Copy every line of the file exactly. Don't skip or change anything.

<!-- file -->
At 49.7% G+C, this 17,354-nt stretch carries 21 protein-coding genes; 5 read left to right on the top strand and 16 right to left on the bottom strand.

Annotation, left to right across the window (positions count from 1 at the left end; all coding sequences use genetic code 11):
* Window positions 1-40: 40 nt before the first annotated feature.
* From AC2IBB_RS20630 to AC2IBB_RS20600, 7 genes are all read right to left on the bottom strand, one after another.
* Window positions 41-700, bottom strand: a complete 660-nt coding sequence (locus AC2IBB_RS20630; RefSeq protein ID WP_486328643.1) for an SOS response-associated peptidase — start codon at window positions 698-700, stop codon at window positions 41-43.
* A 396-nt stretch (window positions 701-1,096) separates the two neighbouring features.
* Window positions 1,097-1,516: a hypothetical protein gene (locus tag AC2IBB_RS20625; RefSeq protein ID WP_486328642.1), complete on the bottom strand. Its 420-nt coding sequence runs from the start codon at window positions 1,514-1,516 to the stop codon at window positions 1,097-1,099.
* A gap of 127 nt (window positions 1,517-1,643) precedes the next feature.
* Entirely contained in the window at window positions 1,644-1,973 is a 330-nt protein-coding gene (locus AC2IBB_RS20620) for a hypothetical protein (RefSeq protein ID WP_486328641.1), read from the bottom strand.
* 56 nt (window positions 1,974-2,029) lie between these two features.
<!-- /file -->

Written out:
At 49.7% G+C, this 17,354-nt stretch carries 21 protein-coding genes; 5 read left to right on the top strand and 16 right to left on the bottom strand.

Annotation, left to right across the window (positions count from 1 at the left end; all coding sequences use genetic code 11):
* Window positions 1-40: 40 nt before the first annotated feature.
* From AC2IBB_RS20630 to AC2IBB_RS20600, 7 genes are all read right to left on the bottom strand, one after another.
* Window positions 41-700, bottom strand: a complete 660-nt coding sequence (locus AC2IBB_RS20630; RefSeq protein ID WP_486328643.1) for an SOS response-associated peptidase — start codon at window positions 698-700, stop codon at window positions 41-43.
* A 396-nt stretch (window positions 701-1,096) separates the two neighbouring features.
* Window positions 1,097-1,516: a hypothetical protein gene (locus tag AC2IBB_RS20625; RefSeq protein ID WP_486328642.1), complete on the bottom strand. Its 420-nt coding sequence runs from the start codon at window positions 1,514-1,516 to the stop codon at window positions 1,097-1,099.
* A gap of 127 nt (window positions 1,517-1,643) precedes the next feature.
* Entirely contained in the window at window positions 1,644-1,973 is a 330-nt protein-coding gene (locus AC2IBB_RS20620) for a hypothetical protein (RefSeq protein ID WP_486328641.1), read from the bottom strand.
* 56 nt (window positions 1,974-2,029) lie between these two features.